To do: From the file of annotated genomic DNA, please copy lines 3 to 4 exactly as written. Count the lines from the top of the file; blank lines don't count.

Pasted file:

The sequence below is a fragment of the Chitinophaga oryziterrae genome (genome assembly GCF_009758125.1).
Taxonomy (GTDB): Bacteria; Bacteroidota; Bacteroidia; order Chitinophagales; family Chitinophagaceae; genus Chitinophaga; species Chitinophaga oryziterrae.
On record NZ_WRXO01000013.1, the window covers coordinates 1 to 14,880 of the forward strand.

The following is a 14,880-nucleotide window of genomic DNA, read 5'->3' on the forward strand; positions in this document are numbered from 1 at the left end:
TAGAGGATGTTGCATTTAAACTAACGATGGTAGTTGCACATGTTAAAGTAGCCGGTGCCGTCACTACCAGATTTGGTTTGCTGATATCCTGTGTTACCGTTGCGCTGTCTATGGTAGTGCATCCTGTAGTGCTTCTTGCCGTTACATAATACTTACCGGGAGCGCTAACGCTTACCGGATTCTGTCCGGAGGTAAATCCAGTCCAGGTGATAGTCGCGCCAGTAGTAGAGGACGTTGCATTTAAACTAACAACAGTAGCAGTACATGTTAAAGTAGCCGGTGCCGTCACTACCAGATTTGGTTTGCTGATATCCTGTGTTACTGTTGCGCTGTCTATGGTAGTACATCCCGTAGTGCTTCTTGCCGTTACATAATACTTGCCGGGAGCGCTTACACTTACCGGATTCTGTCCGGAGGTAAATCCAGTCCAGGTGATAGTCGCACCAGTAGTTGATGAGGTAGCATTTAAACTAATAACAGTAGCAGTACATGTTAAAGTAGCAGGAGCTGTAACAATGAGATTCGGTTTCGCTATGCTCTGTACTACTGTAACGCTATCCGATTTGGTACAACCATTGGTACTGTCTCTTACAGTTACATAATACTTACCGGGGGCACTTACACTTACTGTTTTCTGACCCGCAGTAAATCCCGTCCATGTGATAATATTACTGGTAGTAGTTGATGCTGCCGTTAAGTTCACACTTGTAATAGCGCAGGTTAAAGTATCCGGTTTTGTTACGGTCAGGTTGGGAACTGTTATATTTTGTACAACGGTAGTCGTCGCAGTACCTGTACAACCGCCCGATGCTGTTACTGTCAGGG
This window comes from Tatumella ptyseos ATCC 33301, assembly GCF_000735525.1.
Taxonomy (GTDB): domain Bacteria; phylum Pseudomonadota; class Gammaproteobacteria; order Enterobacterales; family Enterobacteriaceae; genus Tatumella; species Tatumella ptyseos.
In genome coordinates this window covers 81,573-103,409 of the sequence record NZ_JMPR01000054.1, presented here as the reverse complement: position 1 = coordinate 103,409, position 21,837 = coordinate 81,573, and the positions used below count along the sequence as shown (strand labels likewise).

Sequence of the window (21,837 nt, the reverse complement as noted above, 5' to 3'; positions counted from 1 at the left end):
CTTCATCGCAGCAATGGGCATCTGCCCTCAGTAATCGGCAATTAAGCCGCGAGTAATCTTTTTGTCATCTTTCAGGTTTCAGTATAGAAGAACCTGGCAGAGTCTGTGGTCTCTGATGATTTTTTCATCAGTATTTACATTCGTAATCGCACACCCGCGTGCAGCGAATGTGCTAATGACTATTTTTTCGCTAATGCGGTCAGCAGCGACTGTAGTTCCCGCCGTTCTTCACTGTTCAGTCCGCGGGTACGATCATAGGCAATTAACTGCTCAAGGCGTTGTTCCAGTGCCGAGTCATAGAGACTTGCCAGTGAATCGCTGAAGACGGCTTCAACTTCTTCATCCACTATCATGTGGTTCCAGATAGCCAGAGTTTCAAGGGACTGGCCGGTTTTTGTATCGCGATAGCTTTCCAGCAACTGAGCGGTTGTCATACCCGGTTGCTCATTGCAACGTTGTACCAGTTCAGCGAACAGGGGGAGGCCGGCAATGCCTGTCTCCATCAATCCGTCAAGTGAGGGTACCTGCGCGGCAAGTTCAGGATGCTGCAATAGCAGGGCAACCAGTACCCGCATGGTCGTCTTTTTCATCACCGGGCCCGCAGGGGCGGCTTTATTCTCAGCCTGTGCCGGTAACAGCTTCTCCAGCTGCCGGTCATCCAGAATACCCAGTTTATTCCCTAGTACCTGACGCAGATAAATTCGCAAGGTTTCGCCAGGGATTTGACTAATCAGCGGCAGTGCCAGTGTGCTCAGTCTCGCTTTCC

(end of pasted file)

On record NZ_WRXO01000013.1, the window covers coordinates 1 to 14,880 of the forward strand.

The following is a 14,880-nucleotide window of genomic DNA, read 5'->3' on the forward strand; positions in this document are numbered from 1 at the left end: